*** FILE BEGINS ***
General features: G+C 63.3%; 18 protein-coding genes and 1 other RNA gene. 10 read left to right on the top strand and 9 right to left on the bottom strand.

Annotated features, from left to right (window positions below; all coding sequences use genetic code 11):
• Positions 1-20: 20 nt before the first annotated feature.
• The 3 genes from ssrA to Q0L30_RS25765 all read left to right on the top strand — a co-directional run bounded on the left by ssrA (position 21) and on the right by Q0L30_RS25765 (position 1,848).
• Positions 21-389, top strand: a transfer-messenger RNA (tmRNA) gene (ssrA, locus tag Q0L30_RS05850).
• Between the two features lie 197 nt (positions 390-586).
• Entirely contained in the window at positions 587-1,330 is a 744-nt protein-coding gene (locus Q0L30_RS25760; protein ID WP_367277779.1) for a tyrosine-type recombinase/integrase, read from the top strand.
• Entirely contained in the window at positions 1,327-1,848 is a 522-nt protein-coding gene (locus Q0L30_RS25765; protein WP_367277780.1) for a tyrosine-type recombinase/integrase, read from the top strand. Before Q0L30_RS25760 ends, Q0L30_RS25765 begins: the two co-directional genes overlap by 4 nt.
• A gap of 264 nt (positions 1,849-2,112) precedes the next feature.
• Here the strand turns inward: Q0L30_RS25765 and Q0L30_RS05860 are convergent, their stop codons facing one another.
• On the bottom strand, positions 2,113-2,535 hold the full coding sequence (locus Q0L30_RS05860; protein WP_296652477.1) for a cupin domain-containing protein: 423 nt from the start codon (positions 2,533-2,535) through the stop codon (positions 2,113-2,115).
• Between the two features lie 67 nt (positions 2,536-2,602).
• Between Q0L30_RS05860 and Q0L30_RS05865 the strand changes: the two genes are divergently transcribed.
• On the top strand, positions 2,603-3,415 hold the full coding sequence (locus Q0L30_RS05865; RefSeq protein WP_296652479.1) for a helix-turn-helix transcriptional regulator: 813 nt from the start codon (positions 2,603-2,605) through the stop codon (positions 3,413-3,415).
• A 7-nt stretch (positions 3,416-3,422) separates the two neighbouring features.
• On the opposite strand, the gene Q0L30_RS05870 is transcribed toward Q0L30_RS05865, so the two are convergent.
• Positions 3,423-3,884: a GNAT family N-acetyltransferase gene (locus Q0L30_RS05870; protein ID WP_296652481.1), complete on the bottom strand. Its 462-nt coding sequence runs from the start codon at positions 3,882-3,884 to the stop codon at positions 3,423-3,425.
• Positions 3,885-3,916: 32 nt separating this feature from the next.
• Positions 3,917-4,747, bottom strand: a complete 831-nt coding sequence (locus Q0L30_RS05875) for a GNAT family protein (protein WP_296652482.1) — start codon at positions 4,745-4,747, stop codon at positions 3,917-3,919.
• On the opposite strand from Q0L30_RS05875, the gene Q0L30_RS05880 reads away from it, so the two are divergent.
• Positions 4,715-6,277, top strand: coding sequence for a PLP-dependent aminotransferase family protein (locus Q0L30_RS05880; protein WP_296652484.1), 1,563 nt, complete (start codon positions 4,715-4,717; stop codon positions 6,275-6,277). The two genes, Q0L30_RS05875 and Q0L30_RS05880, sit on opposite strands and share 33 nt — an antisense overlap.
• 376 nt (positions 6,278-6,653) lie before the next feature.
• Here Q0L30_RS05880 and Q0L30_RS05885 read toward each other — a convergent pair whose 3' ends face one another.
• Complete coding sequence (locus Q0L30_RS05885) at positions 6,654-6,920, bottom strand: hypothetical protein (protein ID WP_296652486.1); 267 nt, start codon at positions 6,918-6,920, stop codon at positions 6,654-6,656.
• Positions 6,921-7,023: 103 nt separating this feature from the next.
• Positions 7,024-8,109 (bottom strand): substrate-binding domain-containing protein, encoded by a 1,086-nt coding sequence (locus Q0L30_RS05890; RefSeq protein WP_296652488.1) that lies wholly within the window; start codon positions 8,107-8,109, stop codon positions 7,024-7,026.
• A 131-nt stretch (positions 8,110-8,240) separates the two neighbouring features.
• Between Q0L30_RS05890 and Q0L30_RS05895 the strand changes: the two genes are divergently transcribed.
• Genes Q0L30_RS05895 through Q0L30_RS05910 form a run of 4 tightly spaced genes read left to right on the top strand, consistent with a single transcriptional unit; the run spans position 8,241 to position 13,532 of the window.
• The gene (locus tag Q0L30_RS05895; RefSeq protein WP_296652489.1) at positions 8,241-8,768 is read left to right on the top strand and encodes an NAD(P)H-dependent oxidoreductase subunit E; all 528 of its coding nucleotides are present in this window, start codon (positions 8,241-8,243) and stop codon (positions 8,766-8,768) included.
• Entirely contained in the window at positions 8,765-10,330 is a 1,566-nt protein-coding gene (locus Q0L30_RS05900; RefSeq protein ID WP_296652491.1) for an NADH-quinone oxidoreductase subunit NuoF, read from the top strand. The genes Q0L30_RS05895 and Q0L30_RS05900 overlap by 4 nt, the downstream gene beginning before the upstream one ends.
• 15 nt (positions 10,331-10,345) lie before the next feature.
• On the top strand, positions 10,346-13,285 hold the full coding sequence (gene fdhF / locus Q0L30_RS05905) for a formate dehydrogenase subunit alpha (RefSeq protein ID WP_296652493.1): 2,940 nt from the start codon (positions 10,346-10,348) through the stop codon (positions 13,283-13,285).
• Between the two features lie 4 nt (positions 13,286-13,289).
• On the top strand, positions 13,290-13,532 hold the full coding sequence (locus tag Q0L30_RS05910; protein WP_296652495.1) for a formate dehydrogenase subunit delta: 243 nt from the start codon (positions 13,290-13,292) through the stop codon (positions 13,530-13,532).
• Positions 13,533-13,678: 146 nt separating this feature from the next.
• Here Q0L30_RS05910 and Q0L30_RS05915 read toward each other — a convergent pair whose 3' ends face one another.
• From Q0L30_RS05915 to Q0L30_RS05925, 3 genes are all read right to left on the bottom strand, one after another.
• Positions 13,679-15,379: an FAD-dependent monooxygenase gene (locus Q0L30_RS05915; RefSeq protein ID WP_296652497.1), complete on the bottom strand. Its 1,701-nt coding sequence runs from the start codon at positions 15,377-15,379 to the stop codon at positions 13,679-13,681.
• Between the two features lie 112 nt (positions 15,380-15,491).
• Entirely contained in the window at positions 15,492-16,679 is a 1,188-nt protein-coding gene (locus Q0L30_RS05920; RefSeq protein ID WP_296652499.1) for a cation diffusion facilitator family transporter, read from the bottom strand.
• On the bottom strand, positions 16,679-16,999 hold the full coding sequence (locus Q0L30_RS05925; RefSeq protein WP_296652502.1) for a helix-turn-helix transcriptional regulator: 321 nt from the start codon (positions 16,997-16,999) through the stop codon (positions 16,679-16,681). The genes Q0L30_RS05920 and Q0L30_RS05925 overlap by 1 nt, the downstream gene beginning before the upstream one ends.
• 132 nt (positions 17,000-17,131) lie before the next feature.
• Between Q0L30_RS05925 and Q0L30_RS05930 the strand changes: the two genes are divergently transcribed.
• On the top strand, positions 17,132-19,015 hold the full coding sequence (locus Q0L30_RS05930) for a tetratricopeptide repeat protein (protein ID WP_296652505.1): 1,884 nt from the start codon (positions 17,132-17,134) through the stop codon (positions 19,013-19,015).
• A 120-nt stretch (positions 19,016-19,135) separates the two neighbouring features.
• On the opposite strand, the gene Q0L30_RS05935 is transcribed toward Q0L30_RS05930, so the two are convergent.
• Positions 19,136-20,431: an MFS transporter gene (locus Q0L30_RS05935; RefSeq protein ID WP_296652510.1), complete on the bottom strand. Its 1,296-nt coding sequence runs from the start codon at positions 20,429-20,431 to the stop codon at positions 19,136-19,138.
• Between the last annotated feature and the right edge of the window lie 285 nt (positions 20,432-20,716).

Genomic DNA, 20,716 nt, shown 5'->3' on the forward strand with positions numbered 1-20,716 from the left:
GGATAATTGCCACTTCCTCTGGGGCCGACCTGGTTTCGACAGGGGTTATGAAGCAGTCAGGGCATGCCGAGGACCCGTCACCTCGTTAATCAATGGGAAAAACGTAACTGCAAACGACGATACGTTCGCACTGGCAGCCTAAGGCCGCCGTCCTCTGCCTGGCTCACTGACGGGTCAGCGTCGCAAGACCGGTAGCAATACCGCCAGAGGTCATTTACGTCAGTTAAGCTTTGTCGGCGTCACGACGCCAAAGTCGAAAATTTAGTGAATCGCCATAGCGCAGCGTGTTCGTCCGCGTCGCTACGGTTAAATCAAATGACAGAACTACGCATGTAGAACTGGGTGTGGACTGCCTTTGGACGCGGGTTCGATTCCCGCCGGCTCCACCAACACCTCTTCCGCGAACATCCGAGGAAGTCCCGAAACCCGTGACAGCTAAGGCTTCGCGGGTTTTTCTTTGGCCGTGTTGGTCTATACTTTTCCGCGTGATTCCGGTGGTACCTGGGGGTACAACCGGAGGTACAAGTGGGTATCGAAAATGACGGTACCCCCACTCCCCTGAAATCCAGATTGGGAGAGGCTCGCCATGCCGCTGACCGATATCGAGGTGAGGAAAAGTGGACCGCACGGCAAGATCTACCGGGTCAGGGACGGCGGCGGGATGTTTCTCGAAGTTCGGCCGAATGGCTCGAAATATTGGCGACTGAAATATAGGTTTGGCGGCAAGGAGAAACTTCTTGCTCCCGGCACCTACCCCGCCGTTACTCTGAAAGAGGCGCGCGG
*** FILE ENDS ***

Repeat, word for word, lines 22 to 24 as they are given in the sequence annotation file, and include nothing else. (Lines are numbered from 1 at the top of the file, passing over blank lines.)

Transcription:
• 376 nt (positions 6,278-6,653) lie before the next feature.
• Here Q0L30_RS05880 and Q0L30_RS05885 read toward each other — a convergent pair whose 3' ends face one another.
• Complete coding sequence (locus Q0L30_RS05885) at positions 6,654-6,920, bottom strand: hypothetical protein (protein ID WP_296652486.1); 267 nt, start codon at positions 6,918-6,920, stop codon at positions 6,654-6,656.